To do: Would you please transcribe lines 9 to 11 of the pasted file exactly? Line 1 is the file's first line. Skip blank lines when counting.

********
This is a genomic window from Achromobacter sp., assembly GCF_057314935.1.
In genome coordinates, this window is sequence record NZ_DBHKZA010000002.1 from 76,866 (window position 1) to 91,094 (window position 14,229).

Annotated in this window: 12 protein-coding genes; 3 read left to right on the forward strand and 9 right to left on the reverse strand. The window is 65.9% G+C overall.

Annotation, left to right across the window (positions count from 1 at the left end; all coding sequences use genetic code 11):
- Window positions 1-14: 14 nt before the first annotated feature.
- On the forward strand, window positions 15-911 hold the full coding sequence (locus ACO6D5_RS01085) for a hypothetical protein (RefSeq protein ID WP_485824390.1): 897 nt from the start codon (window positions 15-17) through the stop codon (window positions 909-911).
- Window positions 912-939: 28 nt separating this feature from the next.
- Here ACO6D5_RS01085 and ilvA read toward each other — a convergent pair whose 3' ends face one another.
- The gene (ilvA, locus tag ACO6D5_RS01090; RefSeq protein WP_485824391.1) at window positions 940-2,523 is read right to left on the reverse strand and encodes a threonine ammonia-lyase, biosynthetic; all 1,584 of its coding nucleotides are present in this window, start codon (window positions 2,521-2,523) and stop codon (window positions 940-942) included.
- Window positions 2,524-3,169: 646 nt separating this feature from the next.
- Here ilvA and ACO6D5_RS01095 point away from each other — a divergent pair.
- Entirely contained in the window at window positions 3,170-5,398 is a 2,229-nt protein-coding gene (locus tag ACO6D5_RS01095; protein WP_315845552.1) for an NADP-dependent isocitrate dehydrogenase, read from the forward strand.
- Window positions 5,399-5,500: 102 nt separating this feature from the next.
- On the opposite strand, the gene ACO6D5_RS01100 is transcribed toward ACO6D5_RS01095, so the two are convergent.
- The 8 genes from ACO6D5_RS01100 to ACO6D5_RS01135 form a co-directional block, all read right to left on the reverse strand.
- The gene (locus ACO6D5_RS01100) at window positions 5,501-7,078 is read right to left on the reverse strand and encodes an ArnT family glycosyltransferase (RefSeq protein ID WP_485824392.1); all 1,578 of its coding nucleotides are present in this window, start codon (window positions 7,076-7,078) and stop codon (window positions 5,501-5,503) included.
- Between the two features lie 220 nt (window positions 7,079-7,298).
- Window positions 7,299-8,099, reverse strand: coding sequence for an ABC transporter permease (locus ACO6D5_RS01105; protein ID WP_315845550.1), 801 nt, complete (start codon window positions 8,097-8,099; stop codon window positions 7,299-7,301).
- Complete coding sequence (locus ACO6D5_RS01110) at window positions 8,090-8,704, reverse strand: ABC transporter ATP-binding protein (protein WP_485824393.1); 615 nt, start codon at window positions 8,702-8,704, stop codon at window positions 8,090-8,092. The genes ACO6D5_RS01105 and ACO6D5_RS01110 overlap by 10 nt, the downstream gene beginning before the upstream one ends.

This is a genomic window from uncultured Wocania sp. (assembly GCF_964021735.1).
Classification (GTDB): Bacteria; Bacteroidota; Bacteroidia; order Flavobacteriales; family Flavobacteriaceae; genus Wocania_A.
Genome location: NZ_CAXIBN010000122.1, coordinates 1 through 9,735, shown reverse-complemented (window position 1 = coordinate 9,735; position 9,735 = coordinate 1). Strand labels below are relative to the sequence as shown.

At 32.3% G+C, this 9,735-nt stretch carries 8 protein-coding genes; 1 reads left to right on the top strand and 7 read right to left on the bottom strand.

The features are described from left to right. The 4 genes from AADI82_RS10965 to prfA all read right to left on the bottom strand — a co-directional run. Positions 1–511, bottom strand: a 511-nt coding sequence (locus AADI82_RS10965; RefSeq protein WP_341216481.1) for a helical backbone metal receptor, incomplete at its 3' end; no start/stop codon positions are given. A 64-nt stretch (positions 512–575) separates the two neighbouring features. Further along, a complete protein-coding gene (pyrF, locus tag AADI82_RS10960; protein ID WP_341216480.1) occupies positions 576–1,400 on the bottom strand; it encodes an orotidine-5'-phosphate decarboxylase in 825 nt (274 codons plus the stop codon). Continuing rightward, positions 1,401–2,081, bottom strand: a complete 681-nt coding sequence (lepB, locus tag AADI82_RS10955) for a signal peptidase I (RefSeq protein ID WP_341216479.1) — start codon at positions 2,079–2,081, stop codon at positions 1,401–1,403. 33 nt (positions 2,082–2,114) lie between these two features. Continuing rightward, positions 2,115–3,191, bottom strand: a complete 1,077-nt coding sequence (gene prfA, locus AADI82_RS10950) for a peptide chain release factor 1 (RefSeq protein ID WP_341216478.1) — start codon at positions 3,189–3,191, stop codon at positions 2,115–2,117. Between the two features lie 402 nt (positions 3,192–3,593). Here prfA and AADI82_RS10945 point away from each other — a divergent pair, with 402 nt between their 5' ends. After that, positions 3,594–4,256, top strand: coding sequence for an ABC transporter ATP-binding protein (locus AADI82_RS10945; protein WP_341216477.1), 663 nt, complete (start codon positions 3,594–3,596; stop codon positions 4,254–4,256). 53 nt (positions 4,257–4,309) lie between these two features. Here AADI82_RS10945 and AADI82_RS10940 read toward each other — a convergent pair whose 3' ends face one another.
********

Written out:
- The gene (ilvA, locus tag ACO6D5_RS01090; RefSeq protein WP_485824391.1) at window positions 940-2,523 is read right to left on the reverse strand and encodes a threonine ammonia-lyase, biosynthetic; all 1,584 of its coding nucleotides are present in this window, start codon (window positions 2,521-2,523) and stop codon (window positions 940-942) included.
- Window positions 2,524-3,169: 646 nt separating this feature from the next.
- Here ilvA and ACO6D5_RS01095 point away from each other — a divergent pair.